Crossposted at provenmethod.com.
In web development, not every project scope includes a designer or user experience expert. Despite this, the move toward more interactive and complete experiences on the web has raised users’ expectations. In the startup world- in some of the leanest business situations imaginable- the dream team once consisted of a developer and a marketer. Today, the team has shifted toward development and UX. Though this shift begs the question, “Why don’t we all have a design budget?”, it also exposes an opportunity. Team members who can serve a secondary role in UX stand to seriously benefit projects tight on design dollars.
Finding a developer with design abilities is tough. In the office, we’ve informally begun to call these people “hybrids”- and we keep an eye out for their resumes. Not only is there a need to be filled, but it’s a fun, safe career choice to have a foot in both camps. I’ve been interested in learning more about UX and design for these reasons and because, well, it’s kind of cool. Needless to say, the developer/designer track split at Web Directions left me with some tough decisions to make.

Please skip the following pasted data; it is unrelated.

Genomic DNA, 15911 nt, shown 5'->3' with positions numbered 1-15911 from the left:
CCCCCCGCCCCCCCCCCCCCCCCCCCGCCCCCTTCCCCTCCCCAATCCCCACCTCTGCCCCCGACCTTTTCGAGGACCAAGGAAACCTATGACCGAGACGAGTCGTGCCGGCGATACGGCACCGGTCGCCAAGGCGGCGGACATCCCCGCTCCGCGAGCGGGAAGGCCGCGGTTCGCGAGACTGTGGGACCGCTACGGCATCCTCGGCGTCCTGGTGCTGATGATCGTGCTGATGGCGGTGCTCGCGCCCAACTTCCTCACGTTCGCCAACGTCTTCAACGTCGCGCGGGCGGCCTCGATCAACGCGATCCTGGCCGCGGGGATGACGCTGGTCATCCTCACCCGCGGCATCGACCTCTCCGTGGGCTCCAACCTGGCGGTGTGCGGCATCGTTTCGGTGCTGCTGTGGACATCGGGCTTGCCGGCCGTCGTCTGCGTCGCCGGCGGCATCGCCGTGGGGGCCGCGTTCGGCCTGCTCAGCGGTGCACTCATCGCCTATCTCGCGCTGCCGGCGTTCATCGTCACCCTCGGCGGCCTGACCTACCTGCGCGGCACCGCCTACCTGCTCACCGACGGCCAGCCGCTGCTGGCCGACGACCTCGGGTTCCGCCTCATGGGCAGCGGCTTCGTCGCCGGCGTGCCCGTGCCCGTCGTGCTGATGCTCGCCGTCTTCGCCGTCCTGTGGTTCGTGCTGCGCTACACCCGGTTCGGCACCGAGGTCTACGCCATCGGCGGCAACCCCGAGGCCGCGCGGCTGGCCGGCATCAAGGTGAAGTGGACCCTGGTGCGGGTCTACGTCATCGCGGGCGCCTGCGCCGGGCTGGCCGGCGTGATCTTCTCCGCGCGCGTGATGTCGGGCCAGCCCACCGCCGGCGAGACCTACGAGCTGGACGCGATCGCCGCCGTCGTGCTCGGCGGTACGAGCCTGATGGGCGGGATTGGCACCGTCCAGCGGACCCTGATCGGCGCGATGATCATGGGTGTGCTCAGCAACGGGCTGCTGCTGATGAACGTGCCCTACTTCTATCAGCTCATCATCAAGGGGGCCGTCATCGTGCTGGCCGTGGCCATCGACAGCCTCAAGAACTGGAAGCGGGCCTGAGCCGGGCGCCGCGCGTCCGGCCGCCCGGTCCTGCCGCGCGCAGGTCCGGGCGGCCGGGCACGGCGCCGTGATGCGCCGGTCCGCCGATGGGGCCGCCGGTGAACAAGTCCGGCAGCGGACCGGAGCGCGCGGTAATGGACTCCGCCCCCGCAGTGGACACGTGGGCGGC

Web Directions, which just finished up this weekend, is a conference focused on the future of the web. The conference caters to a wide range of professionals and interests, including web design, front-end development, user experience, and everything in between.
I’d like to tell you a bit about talks from the first day of the conference, sharing my experience as a developer who decided to take the design route.
Learning to Love Humans: Emotional Interface Design
Bow Down to the Machine No Longer!
Aarron Walter (@aarron) of Atlanta’s own MailChimp gave the first design-track presentation. Aarron used an adapted version of Maslow’s famous pyramid to frame a discussion on taking interface design to the next level.
He argued that functionality, reliability and usability in product design are just stepping stones to a more ambitious goal- providing a pleasurable user experience. In comparing usability to edibility, Aarron points out that great chefs aim for something far beyond edible- and that one of the key ingredients to a pleasurable user experience is personality.